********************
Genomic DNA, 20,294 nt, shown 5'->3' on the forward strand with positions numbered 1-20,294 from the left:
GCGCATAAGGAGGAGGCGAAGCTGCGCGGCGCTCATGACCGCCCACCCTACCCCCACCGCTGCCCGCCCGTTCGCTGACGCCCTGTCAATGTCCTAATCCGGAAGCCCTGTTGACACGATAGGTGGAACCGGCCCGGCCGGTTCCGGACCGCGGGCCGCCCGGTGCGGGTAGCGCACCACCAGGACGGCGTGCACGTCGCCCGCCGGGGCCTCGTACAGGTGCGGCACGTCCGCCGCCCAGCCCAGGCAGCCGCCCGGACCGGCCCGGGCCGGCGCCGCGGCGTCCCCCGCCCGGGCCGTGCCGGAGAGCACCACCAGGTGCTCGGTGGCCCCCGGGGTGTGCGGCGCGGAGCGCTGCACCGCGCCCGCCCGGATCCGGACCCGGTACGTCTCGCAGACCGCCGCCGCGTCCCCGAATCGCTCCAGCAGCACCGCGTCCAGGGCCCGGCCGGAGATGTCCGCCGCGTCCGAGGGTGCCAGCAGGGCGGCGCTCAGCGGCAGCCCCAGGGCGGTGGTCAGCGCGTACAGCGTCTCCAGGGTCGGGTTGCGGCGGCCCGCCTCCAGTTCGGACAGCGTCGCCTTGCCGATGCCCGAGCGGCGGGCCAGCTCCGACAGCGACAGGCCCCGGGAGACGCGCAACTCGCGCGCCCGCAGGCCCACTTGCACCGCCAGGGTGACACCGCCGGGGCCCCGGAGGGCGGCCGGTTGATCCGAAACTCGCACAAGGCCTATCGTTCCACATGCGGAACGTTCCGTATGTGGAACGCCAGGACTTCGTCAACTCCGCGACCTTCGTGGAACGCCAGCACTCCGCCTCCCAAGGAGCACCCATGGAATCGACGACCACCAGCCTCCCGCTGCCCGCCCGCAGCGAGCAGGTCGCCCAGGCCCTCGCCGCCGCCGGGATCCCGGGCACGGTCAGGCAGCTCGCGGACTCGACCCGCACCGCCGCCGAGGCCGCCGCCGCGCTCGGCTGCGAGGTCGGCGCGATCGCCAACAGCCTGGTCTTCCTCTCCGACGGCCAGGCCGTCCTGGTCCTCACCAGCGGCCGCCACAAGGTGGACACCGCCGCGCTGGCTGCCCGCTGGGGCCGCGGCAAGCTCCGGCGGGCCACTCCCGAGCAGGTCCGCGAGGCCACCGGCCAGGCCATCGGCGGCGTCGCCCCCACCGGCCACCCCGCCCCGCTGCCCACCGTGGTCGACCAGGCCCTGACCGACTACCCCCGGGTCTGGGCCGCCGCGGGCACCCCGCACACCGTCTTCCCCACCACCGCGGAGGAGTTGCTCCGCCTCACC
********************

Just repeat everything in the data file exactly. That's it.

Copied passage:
Genomic DNA, 20,294 nt, shown 5'->3' on the forward strand with positions numbered 1-20,294 from the left:
GCGCATAAGGAGGAGGCGAAGCTGCGCGGCGCTCATGACCGCCCACCCTACCCCCACCGCTGCCCGCCCGTTCGCTGACGCCCTGTCAATGTCCTAATCCGGAAGCCCTGTTGACACGATAGGTGGAACCGGCCCGGCCGGTTCCGGACCGCGGGCCGCCCGGTGCGGGTAGCGCACCACCAGGACGGCGTGCACGTCGCCCGCCGGGGCCTCGTACAGGTGCGGCACGTCCGCCGCCCAGCCCAGGCAGCCGCCCGGACCGGCCCGGGCCGGCGCCGCGGCGTCCCCCGCCCGGGCCGTGCCGGAGAGCACCACCAGGTGCTCGGTGGCCCCCGGGGTGTGCGGCGCGGAGCGCTGCACCGCGCCCGCCCGGATCCGGACCCGGTACGTCTCGCAGACCGCCGCCGCGTCCCCGAATCGCTCCAGCAGCACCGCGTCCAGGGCCCGGCCGGAGATGTCCGCCGCGTCCGAGGGTGCCAGCAGGGCGGCGCTCAGCGGCAGCCCCAGGGCGGTGGTCAGCGCGTACAGCGTCTCCAGGGTCGGGTTGCGGCGGCCCGCCTCCAGTTCGGACAGCGTCGCCTTGCCGATGCCCGAGCGGCGGGCCAGCTCCGACAGCGACAGGCCCCGGGAGACGCGCAACTCGCGCGCCCGCAGGCCCACTTGCACCGCCAGGGTGACACCGCCGGGGCCCCGGAGGGCGGCCGGTTGATCCGAAACTCGCACAAGGCCTATCGTTCCACATGCGGAACGTTCCGTATGTGGAACGCCAGGACTTCGTCAACTCCGCGACCTTCGTGGAACGCCAGCACTCCGCCTCCCAAGGAGCACCCATGGAATCGACGACCACCAGCCTCCCGCTGCCCGCCCGCAGCGAGCAGGTCGCCCAGGCCCTCGCCGCCGCCGGGATCCCGGGCACGGTCAGGCAGCTCGCGGACTCGACCCGCACCGCCGCCGAGGCCGCCGCCGCGCTCGGCTGCGAGGTCGGCGCGATCGCCAACAGCCTGGTCTTCCTCTCCGACGGCCAGGCCGTCCTGGTCCTCACCAGCGGCCGCCACAAGGTGGACACCGCCGCGCTGGCTGCCCGCTGGGGCCGCGGCAAGCTCCGGCGGGCCACTCCCGAGCAGGTCCGCGAGGCCACCGGCCAGGCCATCGGCGGCGTCGCCCCCACCGGCCACCCCGCCCCGCTGCCCACCGTGGTCGACCAGGCCCTGACCGACTACCCCCGGGTCTGGGCCGCCGCGGGCACCCCGCACACCGTCTTCCCCACCACCGCGGAGGAGTTGCTCCGCCTCACC